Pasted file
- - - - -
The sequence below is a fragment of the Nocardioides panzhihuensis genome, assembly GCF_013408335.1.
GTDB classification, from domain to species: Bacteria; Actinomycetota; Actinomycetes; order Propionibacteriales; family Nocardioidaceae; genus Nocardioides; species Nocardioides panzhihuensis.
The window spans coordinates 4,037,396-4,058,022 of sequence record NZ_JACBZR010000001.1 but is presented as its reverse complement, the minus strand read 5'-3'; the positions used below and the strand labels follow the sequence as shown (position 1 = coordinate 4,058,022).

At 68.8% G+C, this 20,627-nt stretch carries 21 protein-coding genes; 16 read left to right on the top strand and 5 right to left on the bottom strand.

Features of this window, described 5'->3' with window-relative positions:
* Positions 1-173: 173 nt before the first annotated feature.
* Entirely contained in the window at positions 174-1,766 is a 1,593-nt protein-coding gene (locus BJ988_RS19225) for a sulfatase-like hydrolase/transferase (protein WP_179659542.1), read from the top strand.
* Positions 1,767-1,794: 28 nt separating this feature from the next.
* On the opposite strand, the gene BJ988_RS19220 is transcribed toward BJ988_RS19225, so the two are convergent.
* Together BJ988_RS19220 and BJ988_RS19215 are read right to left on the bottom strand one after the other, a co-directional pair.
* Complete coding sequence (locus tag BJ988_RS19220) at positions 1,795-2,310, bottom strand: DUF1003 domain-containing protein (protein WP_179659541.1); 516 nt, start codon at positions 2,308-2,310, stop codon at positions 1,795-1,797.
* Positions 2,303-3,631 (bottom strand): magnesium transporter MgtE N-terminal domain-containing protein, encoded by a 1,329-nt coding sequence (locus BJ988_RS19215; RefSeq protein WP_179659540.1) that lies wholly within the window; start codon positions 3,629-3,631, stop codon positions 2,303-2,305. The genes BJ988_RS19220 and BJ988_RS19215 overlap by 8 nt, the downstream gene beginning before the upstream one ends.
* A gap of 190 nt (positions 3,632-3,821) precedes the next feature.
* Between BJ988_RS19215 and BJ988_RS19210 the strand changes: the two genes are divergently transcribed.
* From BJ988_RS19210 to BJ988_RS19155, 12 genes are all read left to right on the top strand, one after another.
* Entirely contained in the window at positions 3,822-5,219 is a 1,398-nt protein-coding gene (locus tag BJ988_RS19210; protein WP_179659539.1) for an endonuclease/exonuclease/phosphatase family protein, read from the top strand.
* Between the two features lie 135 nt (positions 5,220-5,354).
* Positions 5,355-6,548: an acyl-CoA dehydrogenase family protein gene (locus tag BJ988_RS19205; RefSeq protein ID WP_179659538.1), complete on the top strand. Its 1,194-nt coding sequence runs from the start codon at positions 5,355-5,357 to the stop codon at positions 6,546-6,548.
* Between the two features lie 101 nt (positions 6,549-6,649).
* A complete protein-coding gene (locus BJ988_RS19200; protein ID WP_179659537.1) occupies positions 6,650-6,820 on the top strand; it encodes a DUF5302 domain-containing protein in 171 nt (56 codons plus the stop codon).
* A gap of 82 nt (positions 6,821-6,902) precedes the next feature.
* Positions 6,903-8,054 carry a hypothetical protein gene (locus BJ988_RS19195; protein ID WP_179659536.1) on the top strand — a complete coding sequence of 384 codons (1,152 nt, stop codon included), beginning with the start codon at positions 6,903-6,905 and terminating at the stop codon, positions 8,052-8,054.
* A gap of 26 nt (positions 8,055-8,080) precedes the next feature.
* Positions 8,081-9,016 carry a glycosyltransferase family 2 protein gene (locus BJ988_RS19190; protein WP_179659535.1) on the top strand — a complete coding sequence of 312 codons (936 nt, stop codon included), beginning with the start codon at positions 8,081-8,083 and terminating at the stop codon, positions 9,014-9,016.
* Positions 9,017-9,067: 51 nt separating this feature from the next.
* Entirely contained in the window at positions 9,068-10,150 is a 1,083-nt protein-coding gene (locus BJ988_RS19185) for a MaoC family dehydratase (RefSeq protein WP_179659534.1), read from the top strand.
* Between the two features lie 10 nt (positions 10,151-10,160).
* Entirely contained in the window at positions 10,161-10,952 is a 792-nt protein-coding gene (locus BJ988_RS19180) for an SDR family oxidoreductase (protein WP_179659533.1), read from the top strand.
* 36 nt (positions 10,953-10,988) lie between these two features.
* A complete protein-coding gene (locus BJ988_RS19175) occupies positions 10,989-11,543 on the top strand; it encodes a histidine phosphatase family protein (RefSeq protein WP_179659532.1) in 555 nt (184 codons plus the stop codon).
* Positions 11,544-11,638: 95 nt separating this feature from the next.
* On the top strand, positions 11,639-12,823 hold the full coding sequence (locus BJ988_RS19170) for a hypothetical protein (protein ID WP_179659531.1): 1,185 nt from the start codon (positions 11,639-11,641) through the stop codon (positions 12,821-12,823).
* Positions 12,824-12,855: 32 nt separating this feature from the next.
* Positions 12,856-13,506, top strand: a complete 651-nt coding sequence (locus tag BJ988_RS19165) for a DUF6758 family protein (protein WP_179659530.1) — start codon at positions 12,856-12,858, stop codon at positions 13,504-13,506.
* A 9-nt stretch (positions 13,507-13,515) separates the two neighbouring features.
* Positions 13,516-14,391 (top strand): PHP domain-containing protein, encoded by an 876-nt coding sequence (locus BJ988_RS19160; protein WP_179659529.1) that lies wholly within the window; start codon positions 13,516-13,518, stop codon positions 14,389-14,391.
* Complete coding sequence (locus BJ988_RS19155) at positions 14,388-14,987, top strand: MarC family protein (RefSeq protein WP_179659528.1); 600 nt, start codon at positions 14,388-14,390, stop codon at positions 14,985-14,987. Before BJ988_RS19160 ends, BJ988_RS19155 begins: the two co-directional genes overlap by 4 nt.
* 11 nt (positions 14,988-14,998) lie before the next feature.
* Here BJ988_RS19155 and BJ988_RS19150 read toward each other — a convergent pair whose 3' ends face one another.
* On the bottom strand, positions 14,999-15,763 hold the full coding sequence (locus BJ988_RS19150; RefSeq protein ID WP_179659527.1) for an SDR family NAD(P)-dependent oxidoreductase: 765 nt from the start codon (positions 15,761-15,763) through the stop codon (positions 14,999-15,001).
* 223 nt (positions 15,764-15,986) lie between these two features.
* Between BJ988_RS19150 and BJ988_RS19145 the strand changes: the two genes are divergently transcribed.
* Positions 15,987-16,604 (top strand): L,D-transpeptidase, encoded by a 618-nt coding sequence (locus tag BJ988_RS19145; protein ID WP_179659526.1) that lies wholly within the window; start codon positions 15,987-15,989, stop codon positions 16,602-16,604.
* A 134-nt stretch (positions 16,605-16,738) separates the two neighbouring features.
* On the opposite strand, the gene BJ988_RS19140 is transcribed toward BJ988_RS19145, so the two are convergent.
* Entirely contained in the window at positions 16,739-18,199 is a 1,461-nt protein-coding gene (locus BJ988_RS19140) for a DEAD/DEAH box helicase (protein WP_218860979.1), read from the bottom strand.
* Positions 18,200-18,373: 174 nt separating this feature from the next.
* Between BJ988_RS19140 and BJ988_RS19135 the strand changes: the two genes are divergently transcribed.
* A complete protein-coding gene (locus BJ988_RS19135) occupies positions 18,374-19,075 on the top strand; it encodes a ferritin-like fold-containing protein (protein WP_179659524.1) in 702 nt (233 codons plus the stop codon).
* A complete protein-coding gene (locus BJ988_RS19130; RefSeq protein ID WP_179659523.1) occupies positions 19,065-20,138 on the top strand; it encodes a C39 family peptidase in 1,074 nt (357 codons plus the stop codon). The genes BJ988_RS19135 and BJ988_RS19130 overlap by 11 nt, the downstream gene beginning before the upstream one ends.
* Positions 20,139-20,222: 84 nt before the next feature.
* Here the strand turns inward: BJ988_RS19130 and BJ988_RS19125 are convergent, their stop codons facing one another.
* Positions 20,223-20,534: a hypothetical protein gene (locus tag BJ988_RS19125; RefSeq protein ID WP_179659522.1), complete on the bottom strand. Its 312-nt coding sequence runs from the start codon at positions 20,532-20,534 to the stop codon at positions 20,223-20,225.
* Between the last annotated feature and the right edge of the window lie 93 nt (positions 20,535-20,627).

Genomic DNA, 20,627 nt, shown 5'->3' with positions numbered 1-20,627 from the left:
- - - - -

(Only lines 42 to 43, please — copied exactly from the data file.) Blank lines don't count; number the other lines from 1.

* Between BJ988_RS19150 and BJ988_RS19145 the strand changes: the two genes are divergently transcribed.
* Positions 15,987-16,604 (top strand): L,D-transpeptidase, encoded by a 618-nt coding sequence (locus tag BJ988_RS19145; protein ID WP_179659526.1) that lies wholly within the window; start codon positions 15,987-15,989, stop codon positions 16,602-16,604.